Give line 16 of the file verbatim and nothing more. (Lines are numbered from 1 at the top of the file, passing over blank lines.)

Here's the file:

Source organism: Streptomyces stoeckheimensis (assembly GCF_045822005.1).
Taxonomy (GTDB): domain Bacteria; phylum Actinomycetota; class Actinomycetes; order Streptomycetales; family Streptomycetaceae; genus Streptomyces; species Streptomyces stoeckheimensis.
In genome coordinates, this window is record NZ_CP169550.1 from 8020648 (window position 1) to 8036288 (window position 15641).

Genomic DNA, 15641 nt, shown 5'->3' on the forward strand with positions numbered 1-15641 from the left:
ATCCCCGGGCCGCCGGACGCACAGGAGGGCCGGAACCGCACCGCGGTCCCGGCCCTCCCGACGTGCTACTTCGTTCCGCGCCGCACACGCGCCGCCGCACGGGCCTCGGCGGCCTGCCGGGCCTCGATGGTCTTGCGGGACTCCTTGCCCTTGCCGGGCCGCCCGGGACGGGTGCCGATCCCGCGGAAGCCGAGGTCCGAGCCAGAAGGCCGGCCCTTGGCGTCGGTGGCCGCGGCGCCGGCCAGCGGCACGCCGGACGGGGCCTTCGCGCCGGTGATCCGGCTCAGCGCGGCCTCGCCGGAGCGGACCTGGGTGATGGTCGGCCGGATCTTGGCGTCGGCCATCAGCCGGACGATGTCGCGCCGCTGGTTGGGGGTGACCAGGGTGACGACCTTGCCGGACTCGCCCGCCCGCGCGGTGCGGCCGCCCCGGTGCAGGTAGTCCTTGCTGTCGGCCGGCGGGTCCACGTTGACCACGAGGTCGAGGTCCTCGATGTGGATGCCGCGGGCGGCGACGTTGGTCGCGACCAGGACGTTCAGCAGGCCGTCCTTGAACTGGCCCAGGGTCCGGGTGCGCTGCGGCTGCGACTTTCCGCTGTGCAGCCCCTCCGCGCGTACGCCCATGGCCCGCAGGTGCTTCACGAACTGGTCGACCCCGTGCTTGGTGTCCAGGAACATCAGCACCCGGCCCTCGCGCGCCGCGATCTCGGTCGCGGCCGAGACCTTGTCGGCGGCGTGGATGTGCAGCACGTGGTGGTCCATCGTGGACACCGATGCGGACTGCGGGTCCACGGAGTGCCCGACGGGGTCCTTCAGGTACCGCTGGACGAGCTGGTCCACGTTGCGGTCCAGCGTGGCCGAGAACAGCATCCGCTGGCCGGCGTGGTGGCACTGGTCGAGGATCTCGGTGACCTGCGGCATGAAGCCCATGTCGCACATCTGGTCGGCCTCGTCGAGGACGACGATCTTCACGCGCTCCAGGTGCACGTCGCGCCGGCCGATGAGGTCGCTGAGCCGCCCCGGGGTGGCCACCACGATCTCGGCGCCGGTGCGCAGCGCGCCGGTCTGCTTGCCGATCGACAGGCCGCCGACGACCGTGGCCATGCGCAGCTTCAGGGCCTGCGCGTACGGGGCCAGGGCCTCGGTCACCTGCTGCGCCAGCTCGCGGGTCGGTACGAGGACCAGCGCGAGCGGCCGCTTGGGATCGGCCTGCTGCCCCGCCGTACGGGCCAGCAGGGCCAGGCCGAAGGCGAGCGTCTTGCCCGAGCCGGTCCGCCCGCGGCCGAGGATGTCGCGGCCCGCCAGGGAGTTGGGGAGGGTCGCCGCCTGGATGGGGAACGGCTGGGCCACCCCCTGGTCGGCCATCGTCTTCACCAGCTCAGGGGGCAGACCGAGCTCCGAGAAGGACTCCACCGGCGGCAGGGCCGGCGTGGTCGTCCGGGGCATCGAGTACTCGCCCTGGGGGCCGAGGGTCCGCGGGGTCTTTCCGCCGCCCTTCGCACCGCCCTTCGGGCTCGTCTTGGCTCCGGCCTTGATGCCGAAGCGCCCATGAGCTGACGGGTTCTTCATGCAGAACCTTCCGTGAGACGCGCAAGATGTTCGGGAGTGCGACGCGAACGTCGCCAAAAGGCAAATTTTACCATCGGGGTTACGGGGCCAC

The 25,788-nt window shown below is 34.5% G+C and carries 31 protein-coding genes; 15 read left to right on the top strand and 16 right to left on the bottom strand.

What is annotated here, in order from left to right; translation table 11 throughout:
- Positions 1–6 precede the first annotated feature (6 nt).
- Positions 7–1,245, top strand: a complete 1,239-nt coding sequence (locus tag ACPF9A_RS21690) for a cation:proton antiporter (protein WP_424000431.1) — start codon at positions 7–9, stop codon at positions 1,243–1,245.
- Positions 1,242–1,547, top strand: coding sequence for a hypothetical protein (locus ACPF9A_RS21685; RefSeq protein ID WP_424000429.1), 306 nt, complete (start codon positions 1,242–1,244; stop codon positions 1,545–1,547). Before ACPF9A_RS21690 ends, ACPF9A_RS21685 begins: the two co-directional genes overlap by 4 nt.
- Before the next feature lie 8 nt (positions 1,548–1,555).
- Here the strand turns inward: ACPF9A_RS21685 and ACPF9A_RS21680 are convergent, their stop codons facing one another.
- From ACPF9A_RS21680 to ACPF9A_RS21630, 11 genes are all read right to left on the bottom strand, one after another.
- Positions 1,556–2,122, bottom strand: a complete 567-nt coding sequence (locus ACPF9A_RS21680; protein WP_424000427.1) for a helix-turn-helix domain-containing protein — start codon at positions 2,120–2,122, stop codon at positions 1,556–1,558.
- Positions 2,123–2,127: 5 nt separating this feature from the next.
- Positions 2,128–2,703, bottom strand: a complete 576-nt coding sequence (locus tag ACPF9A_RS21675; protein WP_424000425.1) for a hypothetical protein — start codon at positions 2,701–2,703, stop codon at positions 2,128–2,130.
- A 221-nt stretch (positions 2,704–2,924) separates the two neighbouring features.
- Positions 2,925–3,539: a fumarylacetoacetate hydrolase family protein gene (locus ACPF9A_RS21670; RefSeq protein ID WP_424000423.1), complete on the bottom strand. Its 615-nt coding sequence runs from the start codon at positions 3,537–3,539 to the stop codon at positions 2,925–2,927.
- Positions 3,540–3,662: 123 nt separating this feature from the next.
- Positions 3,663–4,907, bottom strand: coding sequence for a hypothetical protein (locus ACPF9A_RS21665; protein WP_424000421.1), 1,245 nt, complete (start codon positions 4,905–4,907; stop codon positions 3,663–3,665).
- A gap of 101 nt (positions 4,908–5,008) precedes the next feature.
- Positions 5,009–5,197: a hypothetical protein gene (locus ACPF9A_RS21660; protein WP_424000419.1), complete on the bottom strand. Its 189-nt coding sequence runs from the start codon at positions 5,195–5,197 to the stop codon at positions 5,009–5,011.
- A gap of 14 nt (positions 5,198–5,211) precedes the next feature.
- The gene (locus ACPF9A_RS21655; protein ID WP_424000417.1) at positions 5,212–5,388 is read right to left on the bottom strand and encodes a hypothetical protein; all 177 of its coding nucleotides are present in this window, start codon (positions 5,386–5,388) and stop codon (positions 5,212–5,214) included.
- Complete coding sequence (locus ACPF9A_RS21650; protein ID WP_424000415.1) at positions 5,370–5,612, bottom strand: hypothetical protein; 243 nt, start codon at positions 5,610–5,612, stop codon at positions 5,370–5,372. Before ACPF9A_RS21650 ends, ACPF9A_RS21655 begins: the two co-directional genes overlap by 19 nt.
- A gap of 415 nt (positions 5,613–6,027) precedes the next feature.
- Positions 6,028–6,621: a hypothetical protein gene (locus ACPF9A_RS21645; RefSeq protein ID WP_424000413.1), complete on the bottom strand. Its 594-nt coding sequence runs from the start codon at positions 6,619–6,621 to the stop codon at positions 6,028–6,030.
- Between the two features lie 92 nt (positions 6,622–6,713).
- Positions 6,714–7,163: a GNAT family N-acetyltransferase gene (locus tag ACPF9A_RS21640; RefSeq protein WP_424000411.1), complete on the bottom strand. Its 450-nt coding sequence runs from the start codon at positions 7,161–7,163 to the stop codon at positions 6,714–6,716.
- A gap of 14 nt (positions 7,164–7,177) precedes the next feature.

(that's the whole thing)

- Positions 2,128–2,703, bottom strand: a complete 576-nt coding sequence (locus tag ACPF9A_RS21675; protein WP_424000425.1) for a hypothetical protein — start codon at positions 2,701–2,703, stop codon at positions 2,128–2,130.